Finally, for the talks I wasn't able to attend, I was able to catch a few tweets. I saw where the Wordpress troubleshooting talk had some good advice. Basically, if you are having trouble with your site, it might be best to deactivate all the plug-ins and toggle them one at a time. This helps isolate the issue. You can then see if it is something you need and if so, find a replacement plugin. I know from experience that this is a common issue when Wordpress gets updated and the plugins do not. Another consideration might be re-installing Wordpress altogether. However, before you do make sure you have a backup of your site (all Wordpress content) and your database. These are the two vital pieces to restoring a Wordpress configuration.

What I Would Like to See

Discussions around Scaling

Scaling a Wordpress site presents its own unique challenges when it comes to caching and administration. Although it was mentioned briefly in Drew Cox's talk about conducting your own Wordpress fire drill, scaling a site for appropriate traffic loads is an important consideration. As traffic increases, your infrastructure needs to grow or adapt as well. Then as the traffic subsides, resources should be scaled back. I don't imagine a discussion on this topic would require its own time slot. However, it would be wise to have it included in a talk around important things to know such as load testing, administration and the like.

Redundancy and Availability

There was no real mention of building a Wordpress configuration that is redundant and highly available. Most attendees, I gathered after speaking to them, were using a platform as a service or PaaS. All were concerned about uptime and availability. Those that were using PaaS, the infrastructure pieces are managed by their providers. However, for other people running Wordpress on servers, physical or cloud, it's important to have a site that can be or is replicated to other infrastructure. That way, should something fail, minimal downtime is encountered as a switch over takes place.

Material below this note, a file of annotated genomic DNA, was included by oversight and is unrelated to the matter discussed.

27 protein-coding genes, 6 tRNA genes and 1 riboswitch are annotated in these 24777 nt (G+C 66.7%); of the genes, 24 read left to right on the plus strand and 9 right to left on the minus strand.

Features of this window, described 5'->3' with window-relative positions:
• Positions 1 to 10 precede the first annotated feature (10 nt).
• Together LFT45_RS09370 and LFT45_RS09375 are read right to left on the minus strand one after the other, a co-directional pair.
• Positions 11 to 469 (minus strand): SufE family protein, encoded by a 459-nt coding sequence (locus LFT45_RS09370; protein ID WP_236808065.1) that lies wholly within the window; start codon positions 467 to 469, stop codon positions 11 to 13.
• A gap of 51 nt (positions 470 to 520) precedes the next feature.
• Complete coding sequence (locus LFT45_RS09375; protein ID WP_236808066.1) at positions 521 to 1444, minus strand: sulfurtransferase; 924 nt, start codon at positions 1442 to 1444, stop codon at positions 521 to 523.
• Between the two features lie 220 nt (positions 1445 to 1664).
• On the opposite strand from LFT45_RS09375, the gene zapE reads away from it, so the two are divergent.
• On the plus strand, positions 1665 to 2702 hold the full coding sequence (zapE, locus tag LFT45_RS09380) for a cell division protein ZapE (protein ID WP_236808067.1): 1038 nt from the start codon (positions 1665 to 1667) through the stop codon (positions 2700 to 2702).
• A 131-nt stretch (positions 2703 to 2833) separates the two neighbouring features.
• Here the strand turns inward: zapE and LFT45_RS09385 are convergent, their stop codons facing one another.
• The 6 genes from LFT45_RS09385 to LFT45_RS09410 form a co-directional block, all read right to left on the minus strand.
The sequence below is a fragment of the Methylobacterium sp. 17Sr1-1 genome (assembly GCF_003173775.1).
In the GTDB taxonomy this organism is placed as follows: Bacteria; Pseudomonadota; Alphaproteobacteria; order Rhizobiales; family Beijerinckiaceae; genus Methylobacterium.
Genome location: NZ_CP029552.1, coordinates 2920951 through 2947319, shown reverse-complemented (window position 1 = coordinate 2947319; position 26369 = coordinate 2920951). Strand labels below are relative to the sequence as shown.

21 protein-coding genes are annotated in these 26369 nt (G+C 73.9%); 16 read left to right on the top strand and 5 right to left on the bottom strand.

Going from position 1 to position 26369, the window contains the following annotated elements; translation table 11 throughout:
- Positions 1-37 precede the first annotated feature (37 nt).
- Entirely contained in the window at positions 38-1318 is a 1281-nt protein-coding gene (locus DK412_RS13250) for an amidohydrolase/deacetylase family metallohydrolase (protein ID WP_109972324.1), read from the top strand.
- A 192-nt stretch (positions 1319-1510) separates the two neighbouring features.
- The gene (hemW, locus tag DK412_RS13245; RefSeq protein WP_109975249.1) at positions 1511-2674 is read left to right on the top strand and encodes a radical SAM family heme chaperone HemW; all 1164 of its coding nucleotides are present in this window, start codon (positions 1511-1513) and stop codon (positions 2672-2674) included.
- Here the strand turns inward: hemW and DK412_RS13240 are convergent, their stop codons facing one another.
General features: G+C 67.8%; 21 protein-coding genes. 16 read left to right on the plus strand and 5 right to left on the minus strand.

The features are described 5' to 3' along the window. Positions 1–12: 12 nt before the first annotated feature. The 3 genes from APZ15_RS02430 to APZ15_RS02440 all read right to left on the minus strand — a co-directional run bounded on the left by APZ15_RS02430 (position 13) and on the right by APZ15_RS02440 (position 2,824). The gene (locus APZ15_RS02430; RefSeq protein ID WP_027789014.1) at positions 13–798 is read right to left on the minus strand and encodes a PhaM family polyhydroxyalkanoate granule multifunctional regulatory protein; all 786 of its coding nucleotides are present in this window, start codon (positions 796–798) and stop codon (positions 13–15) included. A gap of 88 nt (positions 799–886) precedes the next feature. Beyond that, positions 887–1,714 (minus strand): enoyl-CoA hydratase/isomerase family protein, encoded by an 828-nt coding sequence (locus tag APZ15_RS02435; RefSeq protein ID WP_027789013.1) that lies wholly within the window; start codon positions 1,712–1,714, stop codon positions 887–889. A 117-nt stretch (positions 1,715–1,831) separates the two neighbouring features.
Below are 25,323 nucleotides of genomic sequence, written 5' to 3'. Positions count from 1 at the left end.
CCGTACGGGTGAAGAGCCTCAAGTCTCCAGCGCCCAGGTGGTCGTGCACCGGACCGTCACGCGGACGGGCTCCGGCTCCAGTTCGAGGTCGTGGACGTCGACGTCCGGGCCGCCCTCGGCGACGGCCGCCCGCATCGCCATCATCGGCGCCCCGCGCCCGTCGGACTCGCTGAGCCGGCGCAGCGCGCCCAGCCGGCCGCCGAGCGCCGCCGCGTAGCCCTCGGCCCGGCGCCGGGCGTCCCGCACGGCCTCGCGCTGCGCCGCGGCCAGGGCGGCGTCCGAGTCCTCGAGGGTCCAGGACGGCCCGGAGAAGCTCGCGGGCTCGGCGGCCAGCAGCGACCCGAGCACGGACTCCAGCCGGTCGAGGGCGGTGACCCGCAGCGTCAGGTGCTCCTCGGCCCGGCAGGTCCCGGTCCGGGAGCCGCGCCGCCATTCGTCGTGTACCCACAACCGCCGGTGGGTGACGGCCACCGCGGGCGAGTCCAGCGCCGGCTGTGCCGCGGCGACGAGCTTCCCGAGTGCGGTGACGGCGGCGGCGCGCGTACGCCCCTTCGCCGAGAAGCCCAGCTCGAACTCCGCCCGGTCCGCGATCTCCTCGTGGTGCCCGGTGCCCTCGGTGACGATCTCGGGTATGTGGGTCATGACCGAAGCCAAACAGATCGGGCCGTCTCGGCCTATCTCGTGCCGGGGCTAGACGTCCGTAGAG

Deploying eCommerce

Finally, many people who attended WordCamp were there to better their knowledge around building sites where they had things to sell. It is true that most were there seeking information to run Wordpress as a blog. However, a good number of people, 30% by my guesstimate, I spoke with were developers who were writing themes for clients to sell their goods and services. In a quick search I found that there are at least twenty different plugins for Wordpress shopping and commerce. An initial look at which plugins are commonly used or how to use Wordpress for eCommerce in general, I feel, would be of enormous value for attendees of future Wordcamp events.


Wordcamp 2015 did help many find the answers to what they were seeking. Whether it is security or a better way to educate their staff for updates to come, any knowledge was greatly appreciated. It's clear that Wordpress is moving ahead at a rapid pace. The Wordpress community I saw was a vibrant, helpful bunch. They are dedicated professionals on a mission to tell a great story. If code is poetry as is says on the Wordpress website, then these individuals are true artists.